“And the last thing I did was have a set time for homework for a minimum of 45 minutes. Before I’d always hear ‘I don’t have any homework’, but now she’s responsible for doing something academic during this time. It’s interesting. I haven’t given her lots of prizes, but I have been more cognizant about telling her that I’m impressed by her effort. She likes that.”

What If I Have an Older Child?

Simply deemphasizing report card grades and putting the focus on process is important. High schoolers usually don’t want their parents involved with homework, but parents can ask two questions, “What do you have and when will you do it?” The biggest problem that older students face is procrastination. By asking when homework will be started, you’re opening up the dialogue with regards to time management. I’ve found that homework quality improves greatly when students start homework before dinner. Beginning too late in the evening results in greater stress, late nights, poor work quality, and a very tired kid the next day.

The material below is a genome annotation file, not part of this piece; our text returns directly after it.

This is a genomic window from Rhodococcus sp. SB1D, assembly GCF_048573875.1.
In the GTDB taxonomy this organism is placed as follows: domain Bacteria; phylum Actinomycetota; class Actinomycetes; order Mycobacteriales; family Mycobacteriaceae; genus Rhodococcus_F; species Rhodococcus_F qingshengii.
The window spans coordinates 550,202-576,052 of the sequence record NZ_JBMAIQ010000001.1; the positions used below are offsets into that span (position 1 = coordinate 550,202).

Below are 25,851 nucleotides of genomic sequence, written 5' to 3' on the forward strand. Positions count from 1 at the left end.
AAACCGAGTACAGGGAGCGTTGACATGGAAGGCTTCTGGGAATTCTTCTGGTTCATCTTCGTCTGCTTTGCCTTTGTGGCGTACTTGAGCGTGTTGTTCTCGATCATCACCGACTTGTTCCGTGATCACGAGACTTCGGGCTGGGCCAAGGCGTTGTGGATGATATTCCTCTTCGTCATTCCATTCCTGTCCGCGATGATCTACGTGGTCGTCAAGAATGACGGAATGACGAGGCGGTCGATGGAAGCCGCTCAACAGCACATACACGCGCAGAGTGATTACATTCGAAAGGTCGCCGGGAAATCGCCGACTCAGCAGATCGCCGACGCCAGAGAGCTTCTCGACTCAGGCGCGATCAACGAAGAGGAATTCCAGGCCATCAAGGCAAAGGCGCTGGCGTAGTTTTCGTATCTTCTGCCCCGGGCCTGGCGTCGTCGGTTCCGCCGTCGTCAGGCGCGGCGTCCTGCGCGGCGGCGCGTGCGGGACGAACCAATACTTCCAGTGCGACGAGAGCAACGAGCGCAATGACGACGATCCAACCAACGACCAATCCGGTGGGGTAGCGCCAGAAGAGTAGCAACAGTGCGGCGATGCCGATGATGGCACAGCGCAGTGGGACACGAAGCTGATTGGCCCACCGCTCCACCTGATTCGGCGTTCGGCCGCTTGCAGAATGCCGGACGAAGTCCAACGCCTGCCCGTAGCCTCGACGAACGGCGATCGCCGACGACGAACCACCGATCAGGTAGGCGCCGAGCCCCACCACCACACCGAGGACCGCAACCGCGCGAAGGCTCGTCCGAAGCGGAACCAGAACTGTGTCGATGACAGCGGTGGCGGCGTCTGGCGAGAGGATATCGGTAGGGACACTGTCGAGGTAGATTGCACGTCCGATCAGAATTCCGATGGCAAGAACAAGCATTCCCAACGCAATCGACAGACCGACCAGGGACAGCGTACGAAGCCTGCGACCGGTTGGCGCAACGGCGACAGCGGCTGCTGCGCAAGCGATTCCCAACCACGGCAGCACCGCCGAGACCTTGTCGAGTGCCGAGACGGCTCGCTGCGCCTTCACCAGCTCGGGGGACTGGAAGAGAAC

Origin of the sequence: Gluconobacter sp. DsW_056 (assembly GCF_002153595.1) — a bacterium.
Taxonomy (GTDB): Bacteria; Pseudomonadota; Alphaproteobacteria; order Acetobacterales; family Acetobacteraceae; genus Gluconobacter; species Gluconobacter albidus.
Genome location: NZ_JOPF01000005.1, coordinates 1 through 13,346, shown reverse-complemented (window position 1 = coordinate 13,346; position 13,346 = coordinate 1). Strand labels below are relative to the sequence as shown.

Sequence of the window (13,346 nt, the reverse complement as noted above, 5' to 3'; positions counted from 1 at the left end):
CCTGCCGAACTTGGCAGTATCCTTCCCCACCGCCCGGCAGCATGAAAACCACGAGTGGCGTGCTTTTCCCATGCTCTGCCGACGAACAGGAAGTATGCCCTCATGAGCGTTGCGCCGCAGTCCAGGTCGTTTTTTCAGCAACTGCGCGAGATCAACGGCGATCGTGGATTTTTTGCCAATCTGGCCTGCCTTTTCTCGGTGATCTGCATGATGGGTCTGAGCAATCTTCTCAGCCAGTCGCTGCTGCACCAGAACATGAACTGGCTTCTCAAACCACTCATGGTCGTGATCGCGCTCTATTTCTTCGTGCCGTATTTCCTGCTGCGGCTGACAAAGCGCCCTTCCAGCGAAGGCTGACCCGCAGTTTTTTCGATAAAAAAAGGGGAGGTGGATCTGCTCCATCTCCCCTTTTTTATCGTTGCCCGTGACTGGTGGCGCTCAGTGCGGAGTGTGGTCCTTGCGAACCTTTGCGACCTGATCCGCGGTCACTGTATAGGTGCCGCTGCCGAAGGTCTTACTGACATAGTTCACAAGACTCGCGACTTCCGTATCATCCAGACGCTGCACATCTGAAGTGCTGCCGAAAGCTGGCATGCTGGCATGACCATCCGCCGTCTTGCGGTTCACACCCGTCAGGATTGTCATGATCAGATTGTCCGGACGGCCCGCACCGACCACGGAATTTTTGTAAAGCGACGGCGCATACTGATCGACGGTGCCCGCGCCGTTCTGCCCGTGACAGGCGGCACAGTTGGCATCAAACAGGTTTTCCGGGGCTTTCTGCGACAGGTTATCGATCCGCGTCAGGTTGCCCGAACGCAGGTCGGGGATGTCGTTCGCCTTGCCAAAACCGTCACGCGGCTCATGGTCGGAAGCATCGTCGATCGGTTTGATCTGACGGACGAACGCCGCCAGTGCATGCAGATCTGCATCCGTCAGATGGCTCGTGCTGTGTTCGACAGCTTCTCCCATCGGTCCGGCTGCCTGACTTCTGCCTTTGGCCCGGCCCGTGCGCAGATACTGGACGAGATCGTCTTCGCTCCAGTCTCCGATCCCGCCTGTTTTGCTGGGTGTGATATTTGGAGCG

Instead of paying for your teen’s good grades, consider granting privileges such as a trip to the mall or a football game once you’re fairly certain their homework is done.

Leave a Comment:

(7) comments

Luke Chung September 12, 2012

I’ve found that the goal is about teaching values. The values and standards of the child need to exceed that of the parent. The problem is much farther upstream than a particular homework item or test question needs to be addressed. Kids need to learn to make mistakes and overcome them. We never help our kids with their homework. We want them to get the wrong answer, go to school, get it marked wrong and realize what they didn’t understand or how they got tricked. Their reaction to the mistake is what’s more important. Starting at an early age that it’s in their power to overcome their mistakes — on their own — is what builds confidence, self-esteem and the desire to do their best. Also, the key to doing well in school is to be one page ahead in every class.

    Nancy Burns September 12, 2012